Friends! I’m so excited to introduce you to Beth Bruno, author of A Voice Becoming: A Yearlong Mother-Daughter Journey into Passionate, Purposed Living. Her book is a beautiful introduction to how we help our daughters grow up to be passionate, purposeful women.
You’ll get to hear more from Beth and enter to win her book!
What does it mean to be a woman? How do we help our daughters past the tween and teen years where everyone else says obsess with boys or create drama with your girlfriends?
If you’re looking for some big ideas and practical wisdom (and a ton of practical how-to’s) about raising women to love God and love others, this book is for you.
Here’s a bit about the book and why I can’t wait for you to read it:
A Voice Becoming: A Yearlong Mother-Daughter Journey into Passionate, Purposed Living is a year-long exploration of what a womanly rite of passage might mean. It’s not meant as a cheesy way to talk about the birds and bees, but rather an intentional message of hope, agency, beauty, truth, and extending the goodness of the gospel to all corners of the earth as we work out justice on behalf of women. Even if you’re not a mom to a daughter, this is an important book to consider if you care about half of humanity.
As a mom to four (one of whom is a daughter), I’m desperate to have some intentional, life-giving parenting resources to help my children through the tween and teen years. This book, along with Beth’s husband’s book (Man Maker Project: Boys are Born. Men are Made.), will be a terrific start.
Can you imagine how beautiful a legacy we could give to the next generation if we could help our children answer: Where have you come from? And where are you going?
Beth was so generous to answer a few questions about A Voice Becoming:
1. Why did you decide to write this book?
I did not set out to write a book like this. While my husband researched and designed the year that became the Man Maker Project: Boys are Born, Men are Made, I did my own research. Even less had been written about rites of passage for girls. And what I found felt insufficient given current culture and the realities youth face. My girls did not fit the archetype described in many existing books and I knew I would miss their heart if I employed those models. That, paired with the enormous expectations they had after my son’s “man year,” meant creation of our own journey was inevitable.
2. Tell us a little bit about you and your girls. What is your relationship like?
We are some pretty independent women! Once we got over the initial toddler Sunday school tears, my girls marched confidently away from me toward every new adventure. The youngest started overnight camp at age 7 (which I still can’t believe we did!) I’d say we’re close, but not intertwined. As in, I never struggled with being a helicopter mom. We share the passion gene and get fired up about strong women doing cool things. They play along with my quirky interests, but the older they get, the fiercer their sarcasm and teasing gets. I give them a lot of fodder, but down deep, I sense they love it.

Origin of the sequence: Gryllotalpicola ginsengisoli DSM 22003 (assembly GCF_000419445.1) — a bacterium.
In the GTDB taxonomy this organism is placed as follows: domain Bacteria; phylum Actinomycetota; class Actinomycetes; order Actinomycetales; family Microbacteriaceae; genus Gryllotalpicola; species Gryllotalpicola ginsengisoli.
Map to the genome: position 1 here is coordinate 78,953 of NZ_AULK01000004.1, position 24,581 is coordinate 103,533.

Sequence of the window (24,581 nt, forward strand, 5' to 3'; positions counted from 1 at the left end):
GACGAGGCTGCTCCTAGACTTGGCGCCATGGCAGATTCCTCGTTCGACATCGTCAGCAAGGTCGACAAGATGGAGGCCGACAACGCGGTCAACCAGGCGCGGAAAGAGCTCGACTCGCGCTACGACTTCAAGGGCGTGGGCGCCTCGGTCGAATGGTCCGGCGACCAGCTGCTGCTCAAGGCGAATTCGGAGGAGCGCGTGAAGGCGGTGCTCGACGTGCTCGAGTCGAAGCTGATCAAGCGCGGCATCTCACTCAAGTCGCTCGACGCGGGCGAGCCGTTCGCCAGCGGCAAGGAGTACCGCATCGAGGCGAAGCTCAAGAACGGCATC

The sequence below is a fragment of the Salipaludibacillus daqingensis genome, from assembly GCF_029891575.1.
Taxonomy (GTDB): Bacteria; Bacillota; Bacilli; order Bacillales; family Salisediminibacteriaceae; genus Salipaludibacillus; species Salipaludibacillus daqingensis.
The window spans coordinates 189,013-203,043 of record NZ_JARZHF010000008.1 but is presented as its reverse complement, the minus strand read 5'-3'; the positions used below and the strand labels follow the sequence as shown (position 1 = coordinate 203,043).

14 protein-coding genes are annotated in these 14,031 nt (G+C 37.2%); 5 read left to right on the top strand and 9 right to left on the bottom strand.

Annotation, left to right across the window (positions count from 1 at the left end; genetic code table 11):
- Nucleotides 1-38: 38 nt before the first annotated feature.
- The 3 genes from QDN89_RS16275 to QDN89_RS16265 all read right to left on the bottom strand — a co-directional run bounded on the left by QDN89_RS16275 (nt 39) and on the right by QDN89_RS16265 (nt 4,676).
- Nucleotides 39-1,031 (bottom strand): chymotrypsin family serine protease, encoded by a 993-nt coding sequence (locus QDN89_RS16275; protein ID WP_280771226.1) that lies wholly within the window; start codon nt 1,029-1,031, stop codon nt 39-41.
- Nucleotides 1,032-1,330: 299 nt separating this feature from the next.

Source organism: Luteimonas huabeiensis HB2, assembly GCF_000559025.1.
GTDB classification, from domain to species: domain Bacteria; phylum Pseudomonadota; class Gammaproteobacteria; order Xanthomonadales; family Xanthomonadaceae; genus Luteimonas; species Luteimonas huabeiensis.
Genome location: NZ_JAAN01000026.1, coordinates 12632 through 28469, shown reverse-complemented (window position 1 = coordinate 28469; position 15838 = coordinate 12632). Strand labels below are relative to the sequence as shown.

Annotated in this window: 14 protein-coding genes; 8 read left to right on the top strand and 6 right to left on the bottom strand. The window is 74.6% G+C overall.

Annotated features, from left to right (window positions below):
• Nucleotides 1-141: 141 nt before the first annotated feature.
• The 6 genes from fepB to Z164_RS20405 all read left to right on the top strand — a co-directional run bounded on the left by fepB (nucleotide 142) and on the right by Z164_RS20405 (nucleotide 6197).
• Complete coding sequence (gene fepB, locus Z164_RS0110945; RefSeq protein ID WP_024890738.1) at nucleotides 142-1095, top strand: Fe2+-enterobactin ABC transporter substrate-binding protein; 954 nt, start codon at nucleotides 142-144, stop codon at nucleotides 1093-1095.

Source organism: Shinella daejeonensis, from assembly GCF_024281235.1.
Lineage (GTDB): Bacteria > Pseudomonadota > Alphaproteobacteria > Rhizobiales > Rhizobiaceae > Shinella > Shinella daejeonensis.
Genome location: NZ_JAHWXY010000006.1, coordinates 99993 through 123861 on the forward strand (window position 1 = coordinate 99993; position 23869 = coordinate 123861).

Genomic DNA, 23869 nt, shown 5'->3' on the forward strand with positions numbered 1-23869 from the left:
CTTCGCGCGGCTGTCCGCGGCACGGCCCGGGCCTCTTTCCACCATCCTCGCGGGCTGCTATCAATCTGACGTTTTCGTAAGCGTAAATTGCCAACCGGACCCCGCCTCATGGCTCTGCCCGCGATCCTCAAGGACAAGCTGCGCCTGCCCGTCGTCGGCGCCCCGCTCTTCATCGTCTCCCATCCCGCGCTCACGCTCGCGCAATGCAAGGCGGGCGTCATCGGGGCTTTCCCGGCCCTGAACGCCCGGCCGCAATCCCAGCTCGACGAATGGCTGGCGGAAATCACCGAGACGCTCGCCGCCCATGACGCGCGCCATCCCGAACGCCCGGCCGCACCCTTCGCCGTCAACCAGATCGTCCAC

3. Can you share about a difficult time parenting your tween daughter?
How to choose one? Lest you think all is easy and swell all the time in our household, believe me when I tell you I have been called “dictator of the universe.” My kids are still kids and I am still a very human and fallen parent. The biggest challenge for me is sustained empathy. There are a few themes on repeat in each child’s life and I tend to go through cycles of mercy and exasperation. In the Appendix, I write about Ella’s theme with friends and I have to tell you, this is one of those cycles for me. Deciphering between truth and perception, emotion and reason, makes it difficult to navigate problems with tweens. My challenge was to show up every time she needed me to. To be present in the pain and not checked out in fatigue. I did not always succeed.
4. How did your daughter feel about the year during the year? After?
Ella ate up my intention toward her. Honestly, it made me realize how much she needed my attention. She understood it was a big deal to “become a woman” and knew to take serious each thing we did together. I even think she was proud to tell her English teacher the books she brought to class were “assigned” by me. Since completing the year, I’ve noticed a beautiful, albeit difficult, by product: She is more mature than peers. Recently, she articulated this by saying “I’m going to run for President and make it mandatory that all girls have a Becoming year.”
5. How does your work to prevent human trafficking intersect with raising strong
I spend most of my time addressing two different types of girls: “at-risk” and overly active. With community service providers, I am working on intervention models with vulnerable kids, response protocols, and prevention tools for those most at risk of being exploited. In high schools, I speak to the whole student body, but it is often the overly involved, good students who want to take on leadership. These two groups have something in common however: girls who live small stories are often more vulnerable to traffickers. It doesn’t matter if she comes from a chaotic home or a church-going family, if a girl has a gaping hole in her heart and she fills it with whatever feels good at the time, she is easier to manipulate. My passion to cast a vision for a bigger story, to lift girls’ eyes out of the daily obsession with bodies, boys, and besties, to a life of purpose and passion is my antidote to exploitation and ultimately, human trafficking.
I’m sure you can’t wait to read A Voice Becoming. Scurry on over to purchase it or enter to win a copy right here. (Or better yet, buy a copy for a friend and win one for yourself!)
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